Keeping Warm and Cleaning our Air: Public Hearing in Boston on New Wood-Heater Standards

With a New England winter in full bloom, many of us burn wood to help heat our homes. People may not know, however, that burning wood – either in indoor or outdoor heaters – can be inefficient, as well as emit more pollution into the air than oil or natural gas heat sources.

Last month, EPA issued a proposal to update standards for wood-burning stoves and heaters used by people in homes and other residential buildings. We have proposed that, beginning next year (2015), new stoves and heaters will be a whopping 80 percent cleaner than units built and sold today.

This will mean better air quality, and better public health, in communities all across the country. It will improve winter air quality in many parts of New England, especially in rural areas where more people use wood as a fuel source to keep their homes warm. In some areas of New England, especially in valleys, fine particle pollution from wood smoke significantly reduces air quality in winter.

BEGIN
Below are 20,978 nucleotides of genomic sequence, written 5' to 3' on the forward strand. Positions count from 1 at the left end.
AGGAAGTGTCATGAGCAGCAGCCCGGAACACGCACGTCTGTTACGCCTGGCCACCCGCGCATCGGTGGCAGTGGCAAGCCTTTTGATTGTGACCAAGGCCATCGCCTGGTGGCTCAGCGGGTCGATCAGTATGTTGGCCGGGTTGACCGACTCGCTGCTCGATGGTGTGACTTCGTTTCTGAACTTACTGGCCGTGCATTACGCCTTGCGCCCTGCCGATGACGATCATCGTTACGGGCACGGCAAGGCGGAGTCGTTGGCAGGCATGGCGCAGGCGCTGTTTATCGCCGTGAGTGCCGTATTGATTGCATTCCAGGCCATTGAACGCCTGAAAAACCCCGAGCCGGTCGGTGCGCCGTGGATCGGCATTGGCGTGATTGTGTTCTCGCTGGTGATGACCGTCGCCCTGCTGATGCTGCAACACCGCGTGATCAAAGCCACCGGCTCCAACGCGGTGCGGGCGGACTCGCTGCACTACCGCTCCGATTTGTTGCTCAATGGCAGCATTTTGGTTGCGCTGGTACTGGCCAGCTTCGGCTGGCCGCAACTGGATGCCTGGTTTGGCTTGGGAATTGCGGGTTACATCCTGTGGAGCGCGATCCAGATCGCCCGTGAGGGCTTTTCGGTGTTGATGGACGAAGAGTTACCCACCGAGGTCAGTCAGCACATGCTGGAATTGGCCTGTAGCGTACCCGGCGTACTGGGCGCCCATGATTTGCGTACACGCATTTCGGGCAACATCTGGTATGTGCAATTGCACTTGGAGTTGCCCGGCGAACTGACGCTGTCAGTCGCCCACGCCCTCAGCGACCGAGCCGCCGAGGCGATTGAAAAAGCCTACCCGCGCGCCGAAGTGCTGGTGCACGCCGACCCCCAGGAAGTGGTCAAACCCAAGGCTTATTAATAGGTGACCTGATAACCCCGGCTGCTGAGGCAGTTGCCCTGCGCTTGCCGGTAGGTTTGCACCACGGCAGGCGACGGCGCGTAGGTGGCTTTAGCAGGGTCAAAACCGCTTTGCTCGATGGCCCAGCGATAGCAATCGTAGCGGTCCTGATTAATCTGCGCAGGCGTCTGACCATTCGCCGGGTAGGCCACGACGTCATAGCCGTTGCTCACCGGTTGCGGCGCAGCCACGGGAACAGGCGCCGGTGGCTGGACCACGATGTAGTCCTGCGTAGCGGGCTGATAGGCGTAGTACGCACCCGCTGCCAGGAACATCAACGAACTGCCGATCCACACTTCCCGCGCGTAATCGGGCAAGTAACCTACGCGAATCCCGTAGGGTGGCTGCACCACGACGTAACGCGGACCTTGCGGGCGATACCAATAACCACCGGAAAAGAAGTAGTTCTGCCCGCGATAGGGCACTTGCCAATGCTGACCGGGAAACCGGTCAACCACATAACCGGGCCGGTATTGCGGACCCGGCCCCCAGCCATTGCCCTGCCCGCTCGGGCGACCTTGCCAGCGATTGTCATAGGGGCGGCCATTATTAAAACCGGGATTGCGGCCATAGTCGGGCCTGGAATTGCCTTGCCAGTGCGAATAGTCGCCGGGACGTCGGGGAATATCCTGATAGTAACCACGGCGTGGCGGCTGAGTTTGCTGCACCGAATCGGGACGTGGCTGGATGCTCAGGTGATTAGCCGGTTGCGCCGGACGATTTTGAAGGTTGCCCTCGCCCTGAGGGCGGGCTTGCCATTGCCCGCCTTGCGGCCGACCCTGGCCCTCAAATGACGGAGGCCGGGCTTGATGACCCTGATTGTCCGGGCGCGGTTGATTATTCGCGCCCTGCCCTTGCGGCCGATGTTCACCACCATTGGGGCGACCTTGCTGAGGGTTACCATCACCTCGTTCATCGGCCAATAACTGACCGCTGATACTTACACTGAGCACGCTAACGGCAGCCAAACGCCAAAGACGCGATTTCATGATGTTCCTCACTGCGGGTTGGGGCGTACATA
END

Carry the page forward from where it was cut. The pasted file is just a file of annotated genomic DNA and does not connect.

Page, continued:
Wood smoke contains fine particles and toxic pollutants, which can reach levels that are harmful to peoples’ health – for your family and for your neighbors. Fine particle pollution is linked to serious health effects, including heart attacks, strokes and asthma attacks.

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